We visited a couple of temples here, one smaller one and the much bigger and quite tourist heavy Thian Hock Keng temple. Dating back to 1842, Chinese immigrants came here to give thanks to Ma Zu, goddess of the sea. Around one third would perish on the voyage from southern China and so those who made it to Sinagpore were truly thankful. When Raffles arrived here in 1819 the population of Singapore was only around one thousand, mainly indigenous Malays. Within fifty years the population had grown to over 80 000 and over half were Chinese.
As well as swelling in terms of population, Singapore has also grown in size. At Telok Ayer MRT station Darren showed us old photos showing the old coastline and how land reclamation had changed the profile of the city. Land reclamation is an important part of future planning in the city with already around 20% of Singapore having been reclaimed from the sea. We had a rest stop at Maxwell Food Centre (recommended for anyone wanting to visit an authentic hawker centre for local food) before going on to the Urban Redevelopment Authority (URA) where Darren used to work as an intern.
The URA City Gallery may sound boring but is actually fascinating. It’s free to enter and open six days a week. There are several models of the city on three levels. All buildings in Singapore have to be agreed with the URA, down to the colour of the glass used on the windows. In the picture above you can see all the current buildings, then the plain brown buildings at the top which have not yet been constructed. We also saw how the island has changed and grown over the years, and the process used today in reclaiming land for further building.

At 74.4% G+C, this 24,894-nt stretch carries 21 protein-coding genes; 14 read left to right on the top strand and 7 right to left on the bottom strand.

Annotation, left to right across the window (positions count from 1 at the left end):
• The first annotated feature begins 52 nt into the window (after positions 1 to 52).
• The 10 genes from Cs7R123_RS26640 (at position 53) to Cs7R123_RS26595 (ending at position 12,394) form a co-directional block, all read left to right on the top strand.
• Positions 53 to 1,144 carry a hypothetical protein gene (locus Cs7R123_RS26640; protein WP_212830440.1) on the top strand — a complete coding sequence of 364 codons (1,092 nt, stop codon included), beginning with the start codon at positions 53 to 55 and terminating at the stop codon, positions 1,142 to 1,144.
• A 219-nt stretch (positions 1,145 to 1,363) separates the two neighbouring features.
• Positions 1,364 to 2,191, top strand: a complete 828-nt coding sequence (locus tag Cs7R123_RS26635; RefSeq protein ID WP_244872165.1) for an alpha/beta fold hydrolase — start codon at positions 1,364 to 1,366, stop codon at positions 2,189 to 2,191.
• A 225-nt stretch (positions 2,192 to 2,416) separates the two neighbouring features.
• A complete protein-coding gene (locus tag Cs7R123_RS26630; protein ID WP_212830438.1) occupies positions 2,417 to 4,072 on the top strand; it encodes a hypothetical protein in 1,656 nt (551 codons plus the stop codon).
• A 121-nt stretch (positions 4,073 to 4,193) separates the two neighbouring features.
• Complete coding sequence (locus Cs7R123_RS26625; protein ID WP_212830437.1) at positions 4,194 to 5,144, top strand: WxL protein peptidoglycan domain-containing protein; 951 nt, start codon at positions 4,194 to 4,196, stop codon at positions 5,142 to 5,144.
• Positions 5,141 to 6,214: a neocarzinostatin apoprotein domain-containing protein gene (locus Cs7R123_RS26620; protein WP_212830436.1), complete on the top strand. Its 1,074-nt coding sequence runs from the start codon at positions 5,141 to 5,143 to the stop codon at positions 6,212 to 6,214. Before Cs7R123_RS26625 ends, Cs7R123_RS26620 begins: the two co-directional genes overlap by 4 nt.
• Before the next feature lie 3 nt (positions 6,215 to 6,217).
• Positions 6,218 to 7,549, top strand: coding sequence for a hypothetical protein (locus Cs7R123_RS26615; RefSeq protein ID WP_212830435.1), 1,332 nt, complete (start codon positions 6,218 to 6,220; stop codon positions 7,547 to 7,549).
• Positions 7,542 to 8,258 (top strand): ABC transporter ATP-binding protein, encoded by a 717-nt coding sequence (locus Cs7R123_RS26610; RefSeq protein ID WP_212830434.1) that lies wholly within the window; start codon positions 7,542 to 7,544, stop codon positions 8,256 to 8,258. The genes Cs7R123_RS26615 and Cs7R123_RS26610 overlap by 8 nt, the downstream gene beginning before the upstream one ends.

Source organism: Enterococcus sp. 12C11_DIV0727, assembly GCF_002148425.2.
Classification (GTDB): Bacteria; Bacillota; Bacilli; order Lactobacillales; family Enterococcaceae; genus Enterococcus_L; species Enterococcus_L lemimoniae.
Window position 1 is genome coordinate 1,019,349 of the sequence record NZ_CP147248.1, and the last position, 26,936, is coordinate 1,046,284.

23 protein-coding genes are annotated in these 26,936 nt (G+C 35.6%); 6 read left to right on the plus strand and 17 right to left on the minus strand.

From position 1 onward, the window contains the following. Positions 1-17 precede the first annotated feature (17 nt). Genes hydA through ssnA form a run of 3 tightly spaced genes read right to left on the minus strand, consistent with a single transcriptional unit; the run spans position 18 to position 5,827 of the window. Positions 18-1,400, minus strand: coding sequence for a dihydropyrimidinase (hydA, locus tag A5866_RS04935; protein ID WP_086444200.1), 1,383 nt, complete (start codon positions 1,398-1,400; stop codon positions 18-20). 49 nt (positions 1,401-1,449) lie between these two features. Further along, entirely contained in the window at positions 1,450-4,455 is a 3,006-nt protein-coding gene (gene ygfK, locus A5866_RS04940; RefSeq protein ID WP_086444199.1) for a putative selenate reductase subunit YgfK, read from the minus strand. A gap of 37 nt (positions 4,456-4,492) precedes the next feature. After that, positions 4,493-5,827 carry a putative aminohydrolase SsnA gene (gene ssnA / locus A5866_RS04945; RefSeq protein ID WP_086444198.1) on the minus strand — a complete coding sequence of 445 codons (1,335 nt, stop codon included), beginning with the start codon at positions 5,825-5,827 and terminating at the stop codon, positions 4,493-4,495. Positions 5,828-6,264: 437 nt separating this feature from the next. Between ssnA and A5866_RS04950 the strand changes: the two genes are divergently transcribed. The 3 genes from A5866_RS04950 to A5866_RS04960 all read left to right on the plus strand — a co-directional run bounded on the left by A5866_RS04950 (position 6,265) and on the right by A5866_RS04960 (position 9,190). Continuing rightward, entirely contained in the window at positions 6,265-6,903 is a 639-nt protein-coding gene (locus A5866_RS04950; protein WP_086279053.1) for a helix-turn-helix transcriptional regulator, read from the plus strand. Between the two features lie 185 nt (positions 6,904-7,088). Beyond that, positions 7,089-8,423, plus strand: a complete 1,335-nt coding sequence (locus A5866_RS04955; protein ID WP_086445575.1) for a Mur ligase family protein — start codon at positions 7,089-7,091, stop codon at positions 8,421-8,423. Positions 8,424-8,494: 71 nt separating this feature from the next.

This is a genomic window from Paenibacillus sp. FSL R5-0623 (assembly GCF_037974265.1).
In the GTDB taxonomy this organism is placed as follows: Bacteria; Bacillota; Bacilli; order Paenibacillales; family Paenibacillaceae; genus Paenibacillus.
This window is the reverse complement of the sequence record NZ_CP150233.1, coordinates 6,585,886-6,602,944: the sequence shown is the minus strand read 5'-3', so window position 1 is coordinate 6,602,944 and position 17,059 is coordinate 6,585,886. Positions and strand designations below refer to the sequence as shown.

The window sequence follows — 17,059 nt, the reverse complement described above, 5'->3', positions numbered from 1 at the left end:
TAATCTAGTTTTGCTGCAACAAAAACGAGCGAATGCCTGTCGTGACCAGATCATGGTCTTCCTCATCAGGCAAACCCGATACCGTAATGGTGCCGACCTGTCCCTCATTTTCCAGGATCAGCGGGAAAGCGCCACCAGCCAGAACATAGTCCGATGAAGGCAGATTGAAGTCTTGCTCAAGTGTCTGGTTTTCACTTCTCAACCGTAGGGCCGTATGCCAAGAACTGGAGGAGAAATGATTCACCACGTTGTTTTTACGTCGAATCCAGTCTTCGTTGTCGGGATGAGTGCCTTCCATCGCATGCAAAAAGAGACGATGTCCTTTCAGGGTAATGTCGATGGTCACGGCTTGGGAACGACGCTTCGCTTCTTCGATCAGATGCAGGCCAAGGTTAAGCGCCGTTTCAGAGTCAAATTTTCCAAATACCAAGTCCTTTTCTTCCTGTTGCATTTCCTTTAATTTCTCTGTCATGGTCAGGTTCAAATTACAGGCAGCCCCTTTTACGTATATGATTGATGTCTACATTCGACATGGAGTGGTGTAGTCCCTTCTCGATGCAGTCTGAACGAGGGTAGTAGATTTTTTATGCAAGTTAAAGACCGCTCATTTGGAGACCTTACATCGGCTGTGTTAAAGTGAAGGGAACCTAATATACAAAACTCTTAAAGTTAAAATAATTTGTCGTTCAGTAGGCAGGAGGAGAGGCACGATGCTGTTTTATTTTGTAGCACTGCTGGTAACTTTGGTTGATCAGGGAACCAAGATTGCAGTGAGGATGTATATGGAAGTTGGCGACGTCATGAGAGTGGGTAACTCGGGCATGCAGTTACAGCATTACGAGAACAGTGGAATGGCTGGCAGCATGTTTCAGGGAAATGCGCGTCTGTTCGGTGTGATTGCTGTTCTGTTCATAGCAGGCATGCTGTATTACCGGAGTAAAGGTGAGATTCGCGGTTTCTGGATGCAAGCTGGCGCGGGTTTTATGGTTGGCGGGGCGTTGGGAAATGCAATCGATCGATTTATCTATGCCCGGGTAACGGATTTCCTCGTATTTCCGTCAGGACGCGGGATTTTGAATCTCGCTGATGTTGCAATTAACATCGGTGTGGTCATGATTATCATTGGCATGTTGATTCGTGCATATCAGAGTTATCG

Our final stops of the day were at two public housing blocks. Darren took us to an older style block where the lifts only stop on every other floor! Following World War II and the Japanese occupation, the severe housing shortage resulted in many Singaporeans living in slums, with several families living on each floor of the shophouse style buildings pictured above. Without proper sanitation diseases such as cholera were rife. These housing blocks were built from the 1960s onwards and are much cheaper to buy than private homes. There are very strict regulations for buyers though – families and married couples are vastly preferred so single buyers would find it almost impossible to access public housing.
From the older style building we went to see The Pinnacle @ Duxton. Only a few years old, the Pinnacle is seven connected towers of 50-storeys with a total of 1848 units! Residents have free access to the Sky Garden on the 50th floor but tourists can go up there for only $5, much cheaper than most other viewing points in the city.